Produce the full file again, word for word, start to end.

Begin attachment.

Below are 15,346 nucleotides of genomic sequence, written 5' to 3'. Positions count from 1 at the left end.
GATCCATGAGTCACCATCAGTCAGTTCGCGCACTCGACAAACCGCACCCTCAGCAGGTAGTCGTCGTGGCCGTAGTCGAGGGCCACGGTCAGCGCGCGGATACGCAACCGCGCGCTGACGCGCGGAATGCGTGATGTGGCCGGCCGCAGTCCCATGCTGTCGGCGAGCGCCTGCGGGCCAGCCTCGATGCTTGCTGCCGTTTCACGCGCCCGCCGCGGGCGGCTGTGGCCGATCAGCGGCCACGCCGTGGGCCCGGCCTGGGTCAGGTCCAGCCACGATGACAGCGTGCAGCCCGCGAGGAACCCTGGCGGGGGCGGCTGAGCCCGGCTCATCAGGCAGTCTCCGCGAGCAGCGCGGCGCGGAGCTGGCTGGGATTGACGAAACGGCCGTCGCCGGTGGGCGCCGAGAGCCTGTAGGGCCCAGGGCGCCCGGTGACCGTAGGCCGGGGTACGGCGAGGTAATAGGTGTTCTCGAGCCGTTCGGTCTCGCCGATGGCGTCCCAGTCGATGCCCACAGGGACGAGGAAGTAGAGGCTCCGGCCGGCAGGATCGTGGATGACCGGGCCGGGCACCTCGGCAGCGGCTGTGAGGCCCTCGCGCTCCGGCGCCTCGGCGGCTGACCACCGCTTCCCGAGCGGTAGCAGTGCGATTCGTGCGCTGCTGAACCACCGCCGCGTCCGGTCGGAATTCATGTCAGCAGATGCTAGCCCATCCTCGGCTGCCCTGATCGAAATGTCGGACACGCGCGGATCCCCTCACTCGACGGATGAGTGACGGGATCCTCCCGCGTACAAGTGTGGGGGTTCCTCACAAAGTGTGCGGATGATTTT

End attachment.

Below are 15,346 nucleotides of genomic sequence, written 5' to 3'. Positions count from 1 at the left end.
GATCCATGAGTCACCATCAGTCAGTTCGCGCACTCGACAAACCGCACCCTCAGCAGGTAGTCGTCGTGGCCGTAGTCGAGGGCCACGGTCAGCGCGCGGATACGCAACCGCGCGCTGACGCGCGGAATGCGTGATGTGGCCGGCCGCAGTCCCATGCTGTCGGCGAGCGCCTGCGGGCCAGCCTCGATGCTTGCTGCCGTTTCACGCGCCCGCCGCGGGCGGCTGTGGCCGATCAGCGGCCACGCCGTGGGCCCGGCCTGGGTCAGGTCCAGCCACGATGACAGCGTGCAGCCCGCGAGGAACCCTGGCGGGGGCGGCTGAGCCCGGCTCATCAGGCAGTCTCCGCGAGCAGCGCGGCGCGGAGCTGGCTGGGATTGACGAAACGGCCGTCGCCGGTGGGCGCCGAGAGCCTGTAGGGCCCAGGGCGCCCGGTGACCGTAGGCCGGGGTACGGCGAGGTAATAGGTGTTCTCGAGCCGTTCGGTCTCGCCGATGGCGTCCCAGTCGATGCCCACAGGGACGAGGAAGTAGAGGCTCCGGCCGGCAGGATCGTGGATGACCGGGCCGGGCACCTCGGCAGCGGCTGTGAGGCCCTCGCGCTCCGGCGCCTCGGCGGCTGACCACCGCTTCCCGAGCGGTAGCAGTGCGATTCGTGCGCTGCTGAACCACCGCCGCGTCCGGTCGGAATTCATGTCAGCAGATGCTAGCCCATCCTCGGCTGCCCTGATCGAAATGTCGGACACGCGCGGATCCCCTCACTCGACGGATGAGTGACGGGATCCTCCCGCGTACAAGTGTGGGGGTTCCTCACAAAGTGTGCGGATGATTTT